Harold passed the lot every day, and lately he had to wade through gapers and members of media to get home, so he kept his head down and didn't make eye contact, which is exactly why he heard her before he saw her.

"He's nearby, Sydney," she said, and as her piercing eyes scanned the crowd, they locked with Harold's and he faltered for a moment. She stared at him, like a child admiring ants under a magnifying glass, and he knew in that instant that she remembered him and he remembered her. He noticed she looked as harsh as she had before. For a split second, she almost seemed to be pleading with him, begging him not to announce her secret to the mass of onlookers, and then she was on to more searching, and he was forgotten.

Harold hurried back to his motel, knocking on Mr. Jarod Hampton's door, but there was no answer and the door was already slightly ajar.


She stalks in the front door and the bell on the door slams against the glass to announce her presence a moment too late. She is all legs, sunglasses, and dark hair as she raps her nails on Harold's counter and slams the photo of Mr. Jarod Hampton in front of him.

And she doesn't bother to introduce herself before falling into: "Don't fuck with me, OK? I know he's here, so don't even try to pull whatever half-assed diversion tactic he came up with. I don't want you to pick up the phone, I don't want you to make any movement except to turn around and give me the key to whatever room you've got him in. Do you understand?"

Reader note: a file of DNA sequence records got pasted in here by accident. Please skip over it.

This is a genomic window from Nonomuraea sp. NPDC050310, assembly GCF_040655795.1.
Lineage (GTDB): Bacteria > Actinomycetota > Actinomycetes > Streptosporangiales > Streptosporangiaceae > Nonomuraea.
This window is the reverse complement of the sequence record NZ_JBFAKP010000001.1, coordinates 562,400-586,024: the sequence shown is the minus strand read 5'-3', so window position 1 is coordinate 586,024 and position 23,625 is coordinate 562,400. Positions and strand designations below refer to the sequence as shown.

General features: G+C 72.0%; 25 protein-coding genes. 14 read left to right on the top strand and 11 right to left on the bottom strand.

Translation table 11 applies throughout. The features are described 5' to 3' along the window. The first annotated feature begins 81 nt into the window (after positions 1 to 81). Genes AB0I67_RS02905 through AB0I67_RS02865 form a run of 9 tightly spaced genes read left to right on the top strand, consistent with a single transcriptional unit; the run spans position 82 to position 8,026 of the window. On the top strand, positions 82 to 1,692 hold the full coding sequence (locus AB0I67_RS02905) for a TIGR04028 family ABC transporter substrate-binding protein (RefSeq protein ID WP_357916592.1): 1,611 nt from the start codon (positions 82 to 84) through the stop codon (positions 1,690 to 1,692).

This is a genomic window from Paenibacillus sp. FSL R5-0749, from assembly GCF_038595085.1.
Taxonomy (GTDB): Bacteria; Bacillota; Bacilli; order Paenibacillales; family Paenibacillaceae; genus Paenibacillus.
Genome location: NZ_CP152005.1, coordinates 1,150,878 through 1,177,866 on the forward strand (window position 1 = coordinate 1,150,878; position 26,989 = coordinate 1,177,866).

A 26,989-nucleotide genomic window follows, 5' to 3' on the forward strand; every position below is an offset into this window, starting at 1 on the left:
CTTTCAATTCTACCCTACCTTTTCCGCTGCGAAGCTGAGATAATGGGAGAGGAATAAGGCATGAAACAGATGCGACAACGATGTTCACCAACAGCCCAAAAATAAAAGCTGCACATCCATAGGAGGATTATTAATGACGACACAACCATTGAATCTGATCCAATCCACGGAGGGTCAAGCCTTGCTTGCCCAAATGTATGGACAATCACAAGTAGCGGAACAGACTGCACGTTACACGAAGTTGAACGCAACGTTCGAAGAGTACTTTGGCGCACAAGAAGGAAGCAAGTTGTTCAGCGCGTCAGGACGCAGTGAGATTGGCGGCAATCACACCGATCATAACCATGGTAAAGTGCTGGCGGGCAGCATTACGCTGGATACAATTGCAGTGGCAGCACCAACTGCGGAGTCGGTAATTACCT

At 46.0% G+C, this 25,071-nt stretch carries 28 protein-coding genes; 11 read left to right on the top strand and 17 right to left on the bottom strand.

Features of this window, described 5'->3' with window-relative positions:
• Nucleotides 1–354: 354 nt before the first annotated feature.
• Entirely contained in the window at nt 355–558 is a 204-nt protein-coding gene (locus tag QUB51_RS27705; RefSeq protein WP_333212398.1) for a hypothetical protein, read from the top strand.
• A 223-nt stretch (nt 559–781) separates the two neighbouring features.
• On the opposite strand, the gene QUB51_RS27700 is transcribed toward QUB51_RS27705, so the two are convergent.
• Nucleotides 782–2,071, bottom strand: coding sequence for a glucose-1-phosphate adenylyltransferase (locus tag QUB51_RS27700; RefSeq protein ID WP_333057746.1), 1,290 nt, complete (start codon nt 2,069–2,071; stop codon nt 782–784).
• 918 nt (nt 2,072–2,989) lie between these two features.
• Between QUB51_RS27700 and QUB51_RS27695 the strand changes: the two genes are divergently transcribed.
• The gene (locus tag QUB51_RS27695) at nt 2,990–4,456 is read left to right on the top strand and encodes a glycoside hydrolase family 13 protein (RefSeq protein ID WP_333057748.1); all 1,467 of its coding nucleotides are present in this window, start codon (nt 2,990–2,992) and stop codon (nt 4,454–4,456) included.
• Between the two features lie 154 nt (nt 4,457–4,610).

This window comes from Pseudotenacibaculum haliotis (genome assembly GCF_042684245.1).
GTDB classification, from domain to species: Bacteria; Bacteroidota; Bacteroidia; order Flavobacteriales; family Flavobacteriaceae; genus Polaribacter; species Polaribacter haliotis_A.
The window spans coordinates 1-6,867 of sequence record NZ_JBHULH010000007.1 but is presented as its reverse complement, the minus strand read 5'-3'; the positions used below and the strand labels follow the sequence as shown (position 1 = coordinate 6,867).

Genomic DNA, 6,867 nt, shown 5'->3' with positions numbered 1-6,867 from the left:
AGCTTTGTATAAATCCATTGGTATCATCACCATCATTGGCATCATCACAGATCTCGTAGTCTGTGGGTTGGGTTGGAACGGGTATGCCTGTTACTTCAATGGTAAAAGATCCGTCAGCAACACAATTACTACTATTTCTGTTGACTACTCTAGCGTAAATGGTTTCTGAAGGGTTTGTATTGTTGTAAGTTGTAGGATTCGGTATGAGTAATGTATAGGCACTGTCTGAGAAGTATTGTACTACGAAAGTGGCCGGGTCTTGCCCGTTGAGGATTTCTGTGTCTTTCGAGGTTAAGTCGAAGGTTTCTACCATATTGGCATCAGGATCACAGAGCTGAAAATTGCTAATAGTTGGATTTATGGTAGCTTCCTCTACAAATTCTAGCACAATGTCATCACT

She makes it hard not to, and ten years ago he might have taken her to task and he wouldn't have let anyone speak to him like that, but he's old now, so he simply nods. Harold thinks she might be a bounty hunter, except she's too pristinely dressed; he thinks she should have a cigarette hanging from her mouth as she points a gun at his head, but she only stands there, menacing.

He slips the key across the Formica countertop and she snatches it from him. "You don't have to go far," Harold says. "Right next door."

She regards him like an idiot, doesn't say thank you, and leaves the way she came. He put Mr. Hampton up in the room next to the office because he worried about something happening, and all the old buildings in town have walls thinner than paper, so he can hear the first few heated exchanges. He's almost afraid of the sound he might hear-- the sound of a gunshot, because he thinks she's capable of something like that.

He calls her Parker and Harold has to listen to her moaning and screaming all night.


No one had ever died at Harold's little motel on the beach, much less committed suicide. It was another to add to the town's list of firsts for the week.

The scene was almost cliche: his body, limply propped up against the side of the bed, an empty bottle of pills and half-empty Jack Daniels on the table by the window. That same briefcase wide open next to them, small round discs littering the room's floor. One was even clutched between his fingers. It was pathetic, almost.

The paramedics and the crime scene investigators from two towns over were there in his room, combing over the scene, before the men in dark sits came, swarming like ants, waving warrants and menacing looks. He half-expected to see her bring up the rear of the group, a conquering look on her face, but she never came. Maybe, he thought, maybe they were CIA. That was the rumor these days, as isolated townsfolk were likely to do.